Unconstitutional Appointments

Second appeals court strikes down Obama NLRB appointments

Source: Flickr user SalFalko


A second federal appeals court has struck down President Obama’s 2012 recess appointments to the National Labor Relations Board as unconstitutional.

The Third Circuit Court of Appeals, which covers parts of Delaware, New Jersey, and Pennsylvania, ruled 2-1 that President Obama violated the constitution’s separation of powers when he recess-appointed Democrat Craig Becker to the NLRB in March 2010.

"We hold that the ‘the Recess of the Senate,’ in the Recess Appointments Clause refers to only intersession breaks," the ruling states. "As a consequence, we conclude that the National Labor Relations Board panel below lacked the requisite number of members [three] to exercise the Board’s authority."

The ruling stems from a disputed union election that occurred at a New Jersey nursing home. The NLRB denied the nursing home’s motion that the board illegitimately forced the company to recognize unionized managers. The Appeals Court ruled that the board did not have the authority to dismiss the motion because of the recess appointments.

The Third Circuit is not the first federal court to declare Obama’s recess appointments to the NLRB unconstitutional. The D.C. Circuit Court of Appeals overturned an NLRB ruling in January because Obama unconstitutionally recess appointed Democrats Sharon Block and Richard Griffin while the Senate was still in session.

The D.C. Circuit is now considering a number of appeals to other NLRB rulings putting 910 rulings the board has issued since the recess appointments at risk of being overturned. The board has continued to operate in the face of the legal challenge, issuing more than 200 additional rulings since the D.C. Circuit declared it unconstitutional.

The House of Representatives passed a package of bills to prevent further board rulings until the Senate has confirmed three nominees. President Obama vowed to veto the legislation.

The Third Circuit ruling came the same day the Senate Health, Education, Labor, and Pensions Committee took up the nominations of Griffin and Block, as well as three other nominees, to sit on the board. The board members argued that the D.C. Circuit stood alone in its decision and that they would not step down until the Supreme Court weighed in on the legitimacy of the appointments.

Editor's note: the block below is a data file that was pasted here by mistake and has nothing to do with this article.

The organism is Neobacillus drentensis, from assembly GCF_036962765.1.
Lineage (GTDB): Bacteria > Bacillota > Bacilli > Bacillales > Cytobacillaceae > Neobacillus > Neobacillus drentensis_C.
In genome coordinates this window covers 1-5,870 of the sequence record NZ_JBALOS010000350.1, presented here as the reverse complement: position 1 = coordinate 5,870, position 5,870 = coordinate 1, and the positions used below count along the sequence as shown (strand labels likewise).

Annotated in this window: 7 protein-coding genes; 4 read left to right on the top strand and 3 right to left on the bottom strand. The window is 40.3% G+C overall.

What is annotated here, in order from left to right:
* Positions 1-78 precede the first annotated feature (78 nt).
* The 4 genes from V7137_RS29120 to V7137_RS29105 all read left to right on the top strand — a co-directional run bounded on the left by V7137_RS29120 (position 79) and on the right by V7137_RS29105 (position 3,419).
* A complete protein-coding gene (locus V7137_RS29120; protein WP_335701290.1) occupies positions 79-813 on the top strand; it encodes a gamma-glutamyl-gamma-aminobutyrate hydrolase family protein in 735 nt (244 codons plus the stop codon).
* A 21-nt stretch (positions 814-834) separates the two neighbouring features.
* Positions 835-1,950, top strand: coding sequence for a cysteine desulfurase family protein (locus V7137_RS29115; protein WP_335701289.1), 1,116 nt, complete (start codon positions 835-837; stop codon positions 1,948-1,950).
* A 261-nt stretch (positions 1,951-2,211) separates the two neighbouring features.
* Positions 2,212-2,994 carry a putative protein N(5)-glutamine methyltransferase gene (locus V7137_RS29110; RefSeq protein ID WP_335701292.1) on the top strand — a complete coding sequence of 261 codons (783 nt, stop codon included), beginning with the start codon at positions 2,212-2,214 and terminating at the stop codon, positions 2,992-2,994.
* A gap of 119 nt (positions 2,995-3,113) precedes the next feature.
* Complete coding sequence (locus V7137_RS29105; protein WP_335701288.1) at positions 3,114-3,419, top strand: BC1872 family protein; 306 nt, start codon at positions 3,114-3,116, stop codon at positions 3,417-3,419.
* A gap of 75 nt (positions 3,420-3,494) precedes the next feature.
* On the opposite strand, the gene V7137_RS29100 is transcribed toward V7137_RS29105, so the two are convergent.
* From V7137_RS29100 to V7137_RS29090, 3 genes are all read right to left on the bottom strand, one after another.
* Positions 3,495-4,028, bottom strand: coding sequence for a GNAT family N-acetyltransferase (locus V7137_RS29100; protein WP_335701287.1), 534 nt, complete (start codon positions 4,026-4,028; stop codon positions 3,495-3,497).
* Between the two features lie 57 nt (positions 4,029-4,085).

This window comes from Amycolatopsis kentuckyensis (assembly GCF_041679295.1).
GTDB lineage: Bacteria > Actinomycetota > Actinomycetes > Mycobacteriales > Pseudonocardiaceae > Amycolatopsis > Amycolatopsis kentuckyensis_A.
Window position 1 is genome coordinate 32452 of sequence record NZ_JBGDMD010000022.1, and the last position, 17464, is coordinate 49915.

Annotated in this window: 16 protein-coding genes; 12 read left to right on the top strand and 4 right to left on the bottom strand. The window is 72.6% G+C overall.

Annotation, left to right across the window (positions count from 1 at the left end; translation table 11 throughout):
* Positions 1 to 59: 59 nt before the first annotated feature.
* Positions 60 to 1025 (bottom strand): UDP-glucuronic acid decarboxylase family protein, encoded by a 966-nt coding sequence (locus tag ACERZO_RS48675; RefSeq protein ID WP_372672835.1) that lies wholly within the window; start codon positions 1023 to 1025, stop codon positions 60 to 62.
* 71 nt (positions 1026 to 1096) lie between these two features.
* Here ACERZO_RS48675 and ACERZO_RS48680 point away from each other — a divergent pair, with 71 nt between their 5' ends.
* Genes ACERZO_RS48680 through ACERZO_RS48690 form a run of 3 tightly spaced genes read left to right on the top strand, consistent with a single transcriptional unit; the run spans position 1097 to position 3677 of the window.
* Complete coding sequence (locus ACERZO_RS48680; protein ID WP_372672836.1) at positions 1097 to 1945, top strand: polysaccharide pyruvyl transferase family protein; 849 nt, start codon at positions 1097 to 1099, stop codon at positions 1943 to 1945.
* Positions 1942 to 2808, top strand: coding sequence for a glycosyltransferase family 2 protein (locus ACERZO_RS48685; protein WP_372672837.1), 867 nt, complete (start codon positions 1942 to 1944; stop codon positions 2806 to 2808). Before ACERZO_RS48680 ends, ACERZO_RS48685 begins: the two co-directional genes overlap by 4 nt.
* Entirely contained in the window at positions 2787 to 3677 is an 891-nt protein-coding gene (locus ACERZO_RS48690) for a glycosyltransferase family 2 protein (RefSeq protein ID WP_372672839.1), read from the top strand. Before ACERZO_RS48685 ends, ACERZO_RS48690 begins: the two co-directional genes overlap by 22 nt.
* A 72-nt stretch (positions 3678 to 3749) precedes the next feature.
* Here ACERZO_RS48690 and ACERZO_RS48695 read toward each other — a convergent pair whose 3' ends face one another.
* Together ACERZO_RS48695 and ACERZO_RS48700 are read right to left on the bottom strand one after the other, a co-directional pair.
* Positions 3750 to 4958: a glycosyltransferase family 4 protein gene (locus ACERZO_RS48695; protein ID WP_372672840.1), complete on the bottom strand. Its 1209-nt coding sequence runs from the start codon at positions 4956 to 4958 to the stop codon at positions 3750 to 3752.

"The NLRB has functioned in the wake on constitutional challenges [in the past]," Democratic board Chairman Mark Gaston Pearce told the committee, referring to a Depression Era challenge to board authority. "We owe it to the public to continue to work."

Ranking Republican Sen. Lamar Alexander (R., Tenn.) informed the committee of the Third Circuit’s decision as he explained his opposition to the candidates.

"The D.C. Circuit isn’t the only one; the Third Circuit this morning issued an opinion agreeing with them," he said. "This point of disturbing end-arounds around congress is why I cannot support the nominations of these two [Block and Griffin]."

Labor watchdogs expressed support for the judges’ decisions, adding that it builds momentum for the upcoming Supreme Court case.

"Today, another federal appeals court has invalidated one of President Barack Obama’s so-called ‘recess appointments’ to the National Labor Relations Board," said Mark Mix, president of the National Right to Work Foundation. "As National Right to Work Foundation attorneys have argued in several courts, the Obama ‘recess appointments’ have clearly violated the U.S. Constitution. Today’s decision is a victory for independent-minded workers who have received unjust treatment at the hands of the pro-forced unionism NLRB over the last few years."

The federal government has appealed the D.C. Appeals Court ruling to the Supreme Court.

Bill McMorris   Email Bill | Full Bio | RSS
Bill McMorris is a staff writer for the Washington Free Beacon. He joins the Beacon from the Franklin Center for Government and Public Integrity, where he was managing editor of Old Dominion Watchdog. He was a 2010 Robert Novak Fellow with the Phillips Foundation, where he studied state pension shortfalls. His work has been featured on CNN, Fox News, The Economist, Colbert Report, and numerous print publications and radio stations. He lives in Alexandria, Va, with his wife and three daughters. His Twitter handle is @FBillMcMorris. His email address is mcmorris@freebeacon.com.

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